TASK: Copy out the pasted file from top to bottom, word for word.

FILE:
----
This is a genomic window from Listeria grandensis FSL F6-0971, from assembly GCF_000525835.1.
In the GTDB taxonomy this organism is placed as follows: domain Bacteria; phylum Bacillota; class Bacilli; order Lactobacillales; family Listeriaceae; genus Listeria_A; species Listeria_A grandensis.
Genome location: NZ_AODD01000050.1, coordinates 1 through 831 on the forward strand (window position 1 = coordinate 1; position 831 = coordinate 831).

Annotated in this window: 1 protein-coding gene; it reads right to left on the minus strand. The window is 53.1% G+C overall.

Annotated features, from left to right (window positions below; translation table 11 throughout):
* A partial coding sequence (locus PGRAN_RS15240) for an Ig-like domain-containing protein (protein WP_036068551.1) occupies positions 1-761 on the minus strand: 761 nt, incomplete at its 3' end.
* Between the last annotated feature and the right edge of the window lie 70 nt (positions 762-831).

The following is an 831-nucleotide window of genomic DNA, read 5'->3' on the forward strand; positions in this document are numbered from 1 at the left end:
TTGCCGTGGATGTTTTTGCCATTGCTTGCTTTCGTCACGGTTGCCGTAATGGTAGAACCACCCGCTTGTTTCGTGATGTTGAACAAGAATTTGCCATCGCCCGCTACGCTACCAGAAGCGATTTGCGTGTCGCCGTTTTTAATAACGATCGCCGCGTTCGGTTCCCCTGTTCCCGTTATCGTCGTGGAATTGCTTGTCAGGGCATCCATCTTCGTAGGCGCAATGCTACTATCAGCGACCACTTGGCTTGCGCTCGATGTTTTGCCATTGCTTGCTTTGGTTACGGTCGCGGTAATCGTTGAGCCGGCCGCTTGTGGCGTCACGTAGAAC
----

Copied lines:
This is a genomic window from Listeria grandensis FSL F6-0971, from assembly GCF_000525835.1.
In the GTDB taxonomy this organism is placed as follows: domain Bacteria; phylum Bacillota; class Bacilli; order Lactobacillales; family Listeriaceae; genus Listeria_A; species Listeria_A grandensis.
Genome location: NZ_AODD01000050.1, coordinates 1 through 831 on the forward strand (window position 1 = coordinate 1; position 831 = coordinate 831).

Annotated in this window: 1 protein-coding gene; it reads right to left on the minus strand. The window is 53.1% G+C overall.

Annotated features, from left to right (window positions below; translation table 11 throughout):
* A partial coding sequence (locus PGRAN_RS15240) for an Ig-like domain-containing protein (protein WP_036068551.1) occupies positions 1-761 on the minus strand: 761 nt, incomplete at its 3' end.
* Between the last annotated feature and the right edge of the window lie 70 nt (positions 762-831).

The following is an 831-nucleotide window of genomic DNA, read 5'->3' on the forward strand; positions in this document are numbered from 1 at the left end:
TTGCCGTGGATGTTTTTGCCATTGCTTGCTTTCGTCACGGTTGCCGTAATGGTAGAACCACCCGCTTGTTTCGTGATGTTGAACAAGAATTTGCCATCGCCCGCTACGCTACCAGAAGCGATTTGCGTGTCGCCGTTTTTAATAACGATCGCCGCGTTCGGTTCCCCTGTTCCCGTTATCGTCGTGGAATTGCTTGTCAGGGCATCCATCTTCGTAGGCGCAATGCTACTATCAGCGACCACTTGGCTTGCGCTCGATGTTTTGCCATTGCTTGCTTTGGTTACGGTCGCGGTAATCGTTGAGCCGGCCGCTTGTGGCGTCACGTAGAAC